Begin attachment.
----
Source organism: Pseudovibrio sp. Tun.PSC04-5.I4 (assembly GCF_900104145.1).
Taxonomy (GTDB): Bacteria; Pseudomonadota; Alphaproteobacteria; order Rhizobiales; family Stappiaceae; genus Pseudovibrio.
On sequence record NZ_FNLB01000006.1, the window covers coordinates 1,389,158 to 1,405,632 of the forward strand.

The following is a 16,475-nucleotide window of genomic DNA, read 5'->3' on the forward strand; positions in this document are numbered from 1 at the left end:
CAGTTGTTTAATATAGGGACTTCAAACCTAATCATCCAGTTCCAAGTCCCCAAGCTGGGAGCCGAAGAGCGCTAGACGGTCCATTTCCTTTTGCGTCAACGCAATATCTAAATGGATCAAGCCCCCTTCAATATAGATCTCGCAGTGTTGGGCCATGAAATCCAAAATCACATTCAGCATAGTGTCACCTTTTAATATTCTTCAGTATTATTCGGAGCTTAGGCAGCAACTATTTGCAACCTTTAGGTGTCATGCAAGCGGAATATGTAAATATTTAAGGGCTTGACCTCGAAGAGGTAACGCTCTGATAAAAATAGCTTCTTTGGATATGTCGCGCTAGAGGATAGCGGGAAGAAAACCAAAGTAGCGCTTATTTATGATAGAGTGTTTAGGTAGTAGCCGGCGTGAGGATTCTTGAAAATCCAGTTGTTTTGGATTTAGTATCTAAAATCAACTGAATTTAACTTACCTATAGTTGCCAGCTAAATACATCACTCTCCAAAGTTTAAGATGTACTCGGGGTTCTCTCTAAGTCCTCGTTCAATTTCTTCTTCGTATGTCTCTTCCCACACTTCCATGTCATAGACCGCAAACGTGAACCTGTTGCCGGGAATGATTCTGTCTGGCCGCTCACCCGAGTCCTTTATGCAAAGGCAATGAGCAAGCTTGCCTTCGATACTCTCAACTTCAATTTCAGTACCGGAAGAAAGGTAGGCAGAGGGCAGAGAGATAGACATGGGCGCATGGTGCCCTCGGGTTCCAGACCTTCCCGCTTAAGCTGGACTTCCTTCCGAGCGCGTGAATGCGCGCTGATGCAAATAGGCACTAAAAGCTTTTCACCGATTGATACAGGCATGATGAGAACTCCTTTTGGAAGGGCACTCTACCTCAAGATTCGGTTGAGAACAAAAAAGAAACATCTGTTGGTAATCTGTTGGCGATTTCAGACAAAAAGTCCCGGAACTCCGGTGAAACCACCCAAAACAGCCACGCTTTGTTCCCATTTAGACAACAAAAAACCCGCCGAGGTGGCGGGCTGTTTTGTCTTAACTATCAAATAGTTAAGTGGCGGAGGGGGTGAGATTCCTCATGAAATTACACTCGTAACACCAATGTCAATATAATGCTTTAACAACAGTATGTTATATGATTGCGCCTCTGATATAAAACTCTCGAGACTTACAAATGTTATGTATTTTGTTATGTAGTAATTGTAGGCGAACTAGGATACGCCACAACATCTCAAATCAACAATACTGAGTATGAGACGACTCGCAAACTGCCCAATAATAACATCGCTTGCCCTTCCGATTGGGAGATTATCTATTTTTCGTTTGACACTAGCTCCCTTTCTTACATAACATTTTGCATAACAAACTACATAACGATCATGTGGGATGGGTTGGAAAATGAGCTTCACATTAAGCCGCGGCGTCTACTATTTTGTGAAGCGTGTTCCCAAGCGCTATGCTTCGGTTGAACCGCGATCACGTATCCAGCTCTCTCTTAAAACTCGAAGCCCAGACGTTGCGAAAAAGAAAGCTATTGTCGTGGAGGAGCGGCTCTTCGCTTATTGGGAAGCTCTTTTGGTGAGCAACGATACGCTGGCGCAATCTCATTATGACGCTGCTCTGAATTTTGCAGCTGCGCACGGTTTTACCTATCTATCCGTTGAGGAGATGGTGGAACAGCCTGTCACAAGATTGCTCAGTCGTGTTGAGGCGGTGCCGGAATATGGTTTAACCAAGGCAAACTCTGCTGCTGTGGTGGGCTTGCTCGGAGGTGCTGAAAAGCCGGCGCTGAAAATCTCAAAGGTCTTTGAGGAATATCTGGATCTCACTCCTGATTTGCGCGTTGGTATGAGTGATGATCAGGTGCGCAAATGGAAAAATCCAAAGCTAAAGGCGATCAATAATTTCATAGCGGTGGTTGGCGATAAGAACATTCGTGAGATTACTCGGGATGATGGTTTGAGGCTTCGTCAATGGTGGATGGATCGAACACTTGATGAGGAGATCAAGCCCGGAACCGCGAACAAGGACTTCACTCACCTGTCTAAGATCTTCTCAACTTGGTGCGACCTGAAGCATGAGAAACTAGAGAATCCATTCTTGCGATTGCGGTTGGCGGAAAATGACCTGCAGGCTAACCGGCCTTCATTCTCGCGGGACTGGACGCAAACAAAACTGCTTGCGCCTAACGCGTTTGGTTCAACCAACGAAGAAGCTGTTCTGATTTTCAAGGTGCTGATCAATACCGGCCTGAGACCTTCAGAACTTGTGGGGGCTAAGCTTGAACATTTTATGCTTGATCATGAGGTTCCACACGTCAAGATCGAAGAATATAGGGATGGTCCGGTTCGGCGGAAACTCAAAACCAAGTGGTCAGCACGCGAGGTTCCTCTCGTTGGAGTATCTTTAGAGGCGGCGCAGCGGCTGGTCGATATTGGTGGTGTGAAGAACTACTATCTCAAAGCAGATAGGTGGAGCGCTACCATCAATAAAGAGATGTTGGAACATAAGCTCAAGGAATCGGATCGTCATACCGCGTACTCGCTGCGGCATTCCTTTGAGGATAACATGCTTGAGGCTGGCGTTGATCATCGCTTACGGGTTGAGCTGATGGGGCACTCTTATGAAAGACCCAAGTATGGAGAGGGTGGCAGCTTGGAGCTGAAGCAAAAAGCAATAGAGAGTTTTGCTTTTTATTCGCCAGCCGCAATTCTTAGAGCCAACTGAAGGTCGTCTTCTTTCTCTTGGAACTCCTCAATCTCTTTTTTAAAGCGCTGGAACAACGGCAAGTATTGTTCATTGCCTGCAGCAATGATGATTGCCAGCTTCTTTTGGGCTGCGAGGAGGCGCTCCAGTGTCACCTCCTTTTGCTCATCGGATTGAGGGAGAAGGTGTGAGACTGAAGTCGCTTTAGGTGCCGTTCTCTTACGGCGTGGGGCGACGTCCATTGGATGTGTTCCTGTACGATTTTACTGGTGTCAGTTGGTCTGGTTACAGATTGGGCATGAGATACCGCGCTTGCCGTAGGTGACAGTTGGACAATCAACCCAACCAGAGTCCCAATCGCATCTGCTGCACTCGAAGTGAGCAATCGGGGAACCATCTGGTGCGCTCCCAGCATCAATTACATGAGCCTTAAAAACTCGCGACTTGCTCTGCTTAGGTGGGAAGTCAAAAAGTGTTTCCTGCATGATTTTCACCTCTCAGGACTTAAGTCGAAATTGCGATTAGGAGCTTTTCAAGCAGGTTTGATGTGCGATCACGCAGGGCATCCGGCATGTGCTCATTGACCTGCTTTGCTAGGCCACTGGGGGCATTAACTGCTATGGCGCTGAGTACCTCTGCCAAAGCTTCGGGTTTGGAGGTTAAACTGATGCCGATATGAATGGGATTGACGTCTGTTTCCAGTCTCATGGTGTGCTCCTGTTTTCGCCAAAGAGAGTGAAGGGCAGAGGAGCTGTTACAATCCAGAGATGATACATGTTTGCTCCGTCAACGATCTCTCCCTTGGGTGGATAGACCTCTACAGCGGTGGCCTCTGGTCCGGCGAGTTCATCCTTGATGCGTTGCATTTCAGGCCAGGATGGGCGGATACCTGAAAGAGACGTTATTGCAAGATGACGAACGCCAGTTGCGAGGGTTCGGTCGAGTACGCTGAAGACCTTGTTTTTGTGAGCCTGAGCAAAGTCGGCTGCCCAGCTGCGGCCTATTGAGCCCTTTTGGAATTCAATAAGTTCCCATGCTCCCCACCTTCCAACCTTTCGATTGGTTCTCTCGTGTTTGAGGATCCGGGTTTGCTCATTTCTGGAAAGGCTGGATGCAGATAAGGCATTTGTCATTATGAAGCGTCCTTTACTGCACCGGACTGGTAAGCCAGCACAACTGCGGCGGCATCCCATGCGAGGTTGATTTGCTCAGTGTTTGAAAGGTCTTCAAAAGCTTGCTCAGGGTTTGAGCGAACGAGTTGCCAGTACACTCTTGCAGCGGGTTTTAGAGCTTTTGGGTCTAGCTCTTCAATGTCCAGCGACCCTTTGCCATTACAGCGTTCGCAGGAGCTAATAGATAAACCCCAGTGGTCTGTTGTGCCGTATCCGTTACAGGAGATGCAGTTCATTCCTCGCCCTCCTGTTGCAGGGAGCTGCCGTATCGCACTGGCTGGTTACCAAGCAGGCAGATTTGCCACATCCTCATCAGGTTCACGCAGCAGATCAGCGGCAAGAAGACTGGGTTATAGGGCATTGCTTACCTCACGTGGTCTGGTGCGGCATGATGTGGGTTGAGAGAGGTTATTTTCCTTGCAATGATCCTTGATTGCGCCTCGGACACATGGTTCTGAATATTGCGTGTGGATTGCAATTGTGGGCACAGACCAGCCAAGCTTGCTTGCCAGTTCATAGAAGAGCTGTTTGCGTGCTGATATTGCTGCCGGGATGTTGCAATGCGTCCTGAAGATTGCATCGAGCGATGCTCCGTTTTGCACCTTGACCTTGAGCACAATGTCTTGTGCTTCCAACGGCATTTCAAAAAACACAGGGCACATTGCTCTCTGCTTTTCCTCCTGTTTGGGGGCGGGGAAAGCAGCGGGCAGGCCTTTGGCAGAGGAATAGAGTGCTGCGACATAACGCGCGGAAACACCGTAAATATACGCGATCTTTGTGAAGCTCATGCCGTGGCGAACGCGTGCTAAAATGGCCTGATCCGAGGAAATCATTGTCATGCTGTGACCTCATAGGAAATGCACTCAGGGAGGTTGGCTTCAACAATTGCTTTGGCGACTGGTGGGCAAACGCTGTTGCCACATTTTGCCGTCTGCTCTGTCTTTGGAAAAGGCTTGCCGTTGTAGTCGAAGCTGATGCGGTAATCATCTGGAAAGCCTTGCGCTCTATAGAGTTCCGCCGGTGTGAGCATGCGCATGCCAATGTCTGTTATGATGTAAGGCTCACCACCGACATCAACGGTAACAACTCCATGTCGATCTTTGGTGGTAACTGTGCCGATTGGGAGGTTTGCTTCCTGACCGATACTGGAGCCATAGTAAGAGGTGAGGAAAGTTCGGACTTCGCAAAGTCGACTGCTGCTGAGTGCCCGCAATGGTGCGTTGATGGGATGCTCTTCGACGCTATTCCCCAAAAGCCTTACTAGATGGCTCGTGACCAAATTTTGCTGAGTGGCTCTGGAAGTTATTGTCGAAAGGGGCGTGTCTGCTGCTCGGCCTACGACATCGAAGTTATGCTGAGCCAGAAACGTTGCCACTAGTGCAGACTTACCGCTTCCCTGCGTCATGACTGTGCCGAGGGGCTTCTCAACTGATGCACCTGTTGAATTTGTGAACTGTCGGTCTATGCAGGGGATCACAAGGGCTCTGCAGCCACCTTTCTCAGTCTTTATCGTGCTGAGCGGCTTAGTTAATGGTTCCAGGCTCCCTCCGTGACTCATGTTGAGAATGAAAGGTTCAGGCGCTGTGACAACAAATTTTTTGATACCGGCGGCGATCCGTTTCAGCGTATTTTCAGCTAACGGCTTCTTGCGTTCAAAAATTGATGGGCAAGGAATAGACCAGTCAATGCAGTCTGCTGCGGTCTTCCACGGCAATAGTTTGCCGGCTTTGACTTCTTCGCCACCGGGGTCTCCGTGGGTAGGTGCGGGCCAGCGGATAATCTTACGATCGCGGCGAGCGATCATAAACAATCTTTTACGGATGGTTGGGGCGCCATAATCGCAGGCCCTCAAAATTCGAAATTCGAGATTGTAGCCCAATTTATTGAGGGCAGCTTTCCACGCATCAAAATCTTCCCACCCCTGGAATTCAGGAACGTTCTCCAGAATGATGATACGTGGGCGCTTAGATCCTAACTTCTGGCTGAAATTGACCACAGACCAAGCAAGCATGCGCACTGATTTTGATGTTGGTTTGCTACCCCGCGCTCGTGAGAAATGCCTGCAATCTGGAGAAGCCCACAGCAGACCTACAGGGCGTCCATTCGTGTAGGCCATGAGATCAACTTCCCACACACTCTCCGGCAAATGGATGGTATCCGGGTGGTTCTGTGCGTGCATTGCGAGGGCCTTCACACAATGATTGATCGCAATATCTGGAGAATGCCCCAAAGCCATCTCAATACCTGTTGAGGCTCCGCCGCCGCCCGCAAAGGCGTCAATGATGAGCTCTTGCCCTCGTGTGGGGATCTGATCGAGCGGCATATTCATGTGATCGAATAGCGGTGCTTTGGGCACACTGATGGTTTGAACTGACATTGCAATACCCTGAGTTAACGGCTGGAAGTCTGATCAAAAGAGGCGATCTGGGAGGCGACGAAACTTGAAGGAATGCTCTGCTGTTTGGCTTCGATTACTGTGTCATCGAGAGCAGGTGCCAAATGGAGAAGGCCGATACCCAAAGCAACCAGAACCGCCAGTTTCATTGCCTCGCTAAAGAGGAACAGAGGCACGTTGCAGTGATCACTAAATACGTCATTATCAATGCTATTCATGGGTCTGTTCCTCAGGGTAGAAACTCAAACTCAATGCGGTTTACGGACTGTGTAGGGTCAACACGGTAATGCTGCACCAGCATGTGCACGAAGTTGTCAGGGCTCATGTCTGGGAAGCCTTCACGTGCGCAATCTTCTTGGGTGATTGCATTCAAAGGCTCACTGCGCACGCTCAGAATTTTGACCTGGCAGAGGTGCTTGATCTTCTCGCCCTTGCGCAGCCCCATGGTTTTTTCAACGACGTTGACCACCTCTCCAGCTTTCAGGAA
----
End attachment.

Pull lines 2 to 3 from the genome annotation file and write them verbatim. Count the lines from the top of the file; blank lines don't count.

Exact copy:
Taxonomy (GTDB): Bacteria; Pseudomonadota; Alphaproteobacteria; order Rhizobiales; family Stappiaceae; genus Pseudovibrio.
On sequence record NZ_FNLB01000006.1, the window covers coordinates 1,389,158 to 1,405,632 of the forward strand.